- Talk, tell, transform
- Coming together
- Working together
- Learning together
- Easy breathing
- Speaking Up
- Dignity and respect
- Getting involved in research
- Working smarter
- Why teach English?
- After the fires
- Dangling conversations
- Sheffield Carers' Voices 2
- NHS Lothian telehealth stories
- In the lead
- Stories from the National Patient Safety Agency
- Telehealth stories
- Stories of recovery from La Trobe University
- MND stories
- NHS Leeds PPI stories
- Sheffield Carers' Voices
- End of Life Care
- Stories from the University of Liverpool
- Stories from the Isle of Wight Stroke Club
- Stories from the University of Nottingham
- Stories from the University of Huddersfield
- Communities of health
- Stories from the NHS Institute for Innovation and Improvement
- Stories from junior doctors in training
- Stories from the Saskatoon Health Region
- Arthur & Co.: Stories about living with Arthritis
- Society of the Holy Child Jesus
- Healing journeys
- Work in Progress
- Caring for vulnerable babies: the reorganisation of neonatal services in England
- Interpreting Tales
- Having a stroke: being a parent
- Stories from Connecting for Health
- Stories from the RCN quality improvement programme
- Carers' Resource, Harrogate, Craven and Airedale
- Stories from the RCN
- Reconnecting with life: stories of life after stroke
- Stories from Pilgrim Projects
- Stories from the Working in Partnership Programme (WiPP)
- Stories from NHS Tayside
- Stories from NEYNL
- Stories from the Heart Improvement Programme
- Charles Bruce's stories
- Grace and Joe Desa's stories
- Alison Ryan's stories
- David Clark's stories
- Emma Allen's stories
- Monica Clarke's stories
- Ian Kramer's stories
Stories from the University of Nottingham
These stories were created in Patient Voices digital storytelling workshops in 2008 and 2009.
Even the best education and training cannot prepare newly-qualified nurses for the often shocking experience of working on the ward or in the community. These stories were created by young mental health nurses in an attempt to explain the need for support and reassurance in those early days as they learn to navigate the responsibilities, difficulties and dangers of clinical practice.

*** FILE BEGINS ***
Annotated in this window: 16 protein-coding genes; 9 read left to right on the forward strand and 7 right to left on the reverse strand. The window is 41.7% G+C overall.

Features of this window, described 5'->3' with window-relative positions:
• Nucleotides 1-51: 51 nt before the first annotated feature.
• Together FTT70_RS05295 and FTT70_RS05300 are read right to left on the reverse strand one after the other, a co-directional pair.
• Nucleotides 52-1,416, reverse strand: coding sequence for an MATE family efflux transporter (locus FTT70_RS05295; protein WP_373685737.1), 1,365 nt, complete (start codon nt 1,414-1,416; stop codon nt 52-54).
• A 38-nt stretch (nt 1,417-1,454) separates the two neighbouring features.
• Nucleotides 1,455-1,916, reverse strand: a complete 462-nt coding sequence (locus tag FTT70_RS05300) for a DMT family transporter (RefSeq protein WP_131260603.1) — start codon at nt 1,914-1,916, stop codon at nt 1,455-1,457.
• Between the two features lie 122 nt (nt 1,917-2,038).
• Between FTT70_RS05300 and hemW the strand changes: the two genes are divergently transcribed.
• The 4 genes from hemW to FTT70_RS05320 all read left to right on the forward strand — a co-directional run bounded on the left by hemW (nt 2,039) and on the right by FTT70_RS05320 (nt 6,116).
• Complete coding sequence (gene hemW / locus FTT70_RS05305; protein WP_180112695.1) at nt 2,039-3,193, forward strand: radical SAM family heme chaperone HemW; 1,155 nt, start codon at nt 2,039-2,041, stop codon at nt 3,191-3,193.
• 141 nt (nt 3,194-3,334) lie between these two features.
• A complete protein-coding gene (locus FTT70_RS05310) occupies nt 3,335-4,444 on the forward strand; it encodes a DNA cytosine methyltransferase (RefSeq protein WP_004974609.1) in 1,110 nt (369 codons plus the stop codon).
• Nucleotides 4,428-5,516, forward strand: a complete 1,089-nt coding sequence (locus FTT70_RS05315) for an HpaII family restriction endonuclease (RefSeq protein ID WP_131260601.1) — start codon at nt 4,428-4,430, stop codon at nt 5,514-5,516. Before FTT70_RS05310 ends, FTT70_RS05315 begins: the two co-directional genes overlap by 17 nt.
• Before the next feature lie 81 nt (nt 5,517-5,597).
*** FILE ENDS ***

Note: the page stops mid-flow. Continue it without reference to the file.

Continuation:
As professionals, how do we care, and how much can we allow ourselves to care? As a young nurse, Gemma finds that the professional and emotional difficulties she must navigate have a deep personal resonance.
When Rachel qualifies she is idealistic, determined to help and fix her young patient. When circumstances mean that she cannot help her client reach the end of the journey, her resulting uncertainty and self-questioning are helped by the support and understanding of her professional peer group.
The human relationship between mental health nurse and client is one of the most powerful tools available to a mental health nurse. But when Gemma's carefully-nurtured professional relationship with a client breaks down, what other avenues are open to her?
As an enthusiastic, committed, newly-qualified nurse, Susanna values and acknowledges her patients’ own expertise in their conditions and care, but can she maintain her belief when the system seems to feel otherwise?
After qualifying, Vicky begins her career as a mental health nurse with excitement and enthusiasm, but when the therapeutic relationship with a patient breaks down dramatically, she is shocked and fearful. Is this the right job for her.
How should we break bad news? How can we train and prepare nurses for this situation? Early in her career, Rebecca is emotionally affected by a patient’s death. She is thanked by the family for her professionalism and friendly, caring manner – but her openness is seen by a colleague as wrong and unprofessional.
Heather has always wanted to be a nurse. A challenging night shift soon after qualification shakes the foundations of her belief in herself, but she is able to start the process of rebuilding through the small, but important successes that make up her day-to-day practice.
Lindsay is a committed, enthusiastic and newly-qualified mental health nurse – eager to learn and dedicated to caring. But one day, early in her career, she is brought face-to-face with aspects of practice that are totally in conflict with her vocation.